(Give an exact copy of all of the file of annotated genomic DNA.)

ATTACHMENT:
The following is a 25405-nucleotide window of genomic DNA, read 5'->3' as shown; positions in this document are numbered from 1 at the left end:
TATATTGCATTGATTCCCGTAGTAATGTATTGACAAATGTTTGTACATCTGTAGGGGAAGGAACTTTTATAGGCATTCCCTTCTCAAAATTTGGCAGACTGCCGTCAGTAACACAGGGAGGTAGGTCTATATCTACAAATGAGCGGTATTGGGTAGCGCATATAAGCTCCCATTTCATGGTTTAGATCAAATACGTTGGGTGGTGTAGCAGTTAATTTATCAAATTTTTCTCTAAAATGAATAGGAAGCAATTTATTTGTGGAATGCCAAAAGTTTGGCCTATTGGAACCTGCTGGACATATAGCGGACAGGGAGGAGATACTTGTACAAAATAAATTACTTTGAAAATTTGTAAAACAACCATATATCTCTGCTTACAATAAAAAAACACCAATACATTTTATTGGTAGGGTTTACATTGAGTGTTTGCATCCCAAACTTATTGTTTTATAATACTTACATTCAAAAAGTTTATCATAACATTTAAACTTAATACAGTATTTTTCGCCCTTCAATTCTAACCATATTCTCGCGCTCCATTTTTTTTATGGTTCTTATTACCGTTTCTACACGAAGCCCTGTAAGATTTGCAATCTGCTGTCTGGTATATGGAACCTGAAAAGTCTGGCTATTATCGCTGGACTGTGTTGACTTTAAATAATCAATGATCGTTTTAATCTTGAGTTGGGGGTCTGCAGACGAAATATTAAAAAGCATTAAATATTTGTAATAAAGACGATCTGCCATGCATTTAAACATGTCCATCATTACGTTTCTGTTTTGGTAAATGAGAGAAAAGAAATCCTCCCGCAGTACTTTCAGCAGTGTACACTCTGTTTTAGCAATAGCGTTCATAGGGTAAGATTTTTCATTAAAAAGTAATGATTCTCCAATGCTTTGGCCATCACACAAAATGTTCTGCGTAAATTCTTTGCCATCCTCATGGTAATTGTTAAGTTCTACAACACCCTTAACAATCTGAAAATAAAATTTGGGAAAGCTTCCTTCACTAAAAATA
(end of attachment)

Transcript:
The following is a 25405-nucleotide window of genomic DNA, read 5'->3' as shown; positions in this document are numbered from 1 at the left end:
TATATTGCATTGATTCCCGTAGTAATGTATTGACAAATGTTTGTACATCTGTAGGGGAAGGAACTTTTATAGGCATTCCCTTCTCAAAATTTGGCAGACTGCCGTCAGTAACACAGGGAGGTAGGTCTATATCTACAAATGAGCGGTATTGGGTAGCGCATATAAGCTCCCATTTCATGGTTTAGATCAAATACGTTGGGTGGTGTAGCAGTTAATTTATCAAATTTTTCTCTAAAATGAATAGGAAGCAATTTATTTGTGGAATGCCAAAAGTTTGGCCTATTGGAACCTGCTGGACATATAGCGGACAGGGAGGAGATACTTGTACAAAATAAATTACTTTGAAAATTTGTAAAACAACCATATATCTCTGCTTACAATAAAAAAACACCAATACATTTTATTGGTAGGGTTTACATTGAGTGTTTGCATCCCAAACTTATTGTTTTATAATACTTACATTCAAAAAGTTTATCATAACATTTAAACTTAATACAGTATTTTTCGCCCTTCAATTCTAACCATATTCTCGCGCTCCATTTTTTTTATGGTTCTTATTACCGTTTCTACACGAAGCCCTGTAAGATTTGCAATCTGCTGTCTGGTATATGGAACCTGAAAAGTCTGGCTATTATCGCTGGACTGTGTTGACTTTAAATAATCAATGATCGTTTTAATCTTGAGTTGGGGGTCTGCAGACGAAATATTAAAAAGCATTAAATATTTGTAATAAAGACGATCTGCCATGCATTTAAACATGTCCATCATTACGTTTCTGTTTTGGTAAATGAGAGAAAAGAAATCCTCCCGCAGTACTTTCAGCAGTGTACACTCTGTTTTAGCAATAGCGTTCATAGGGTAAGATTTTTCATTAAAAAGTAATGATTCTCCAATGCTTTGGCCATCACACAAAATGTTCTGCGTAAATTCTTTGCCATCCTCATGGTAATTGTTAAGTTCTACAACACCCTTAACAATCTGAAAATAAAATTTGGGAAAGCTTCCTTCACTAAAAATA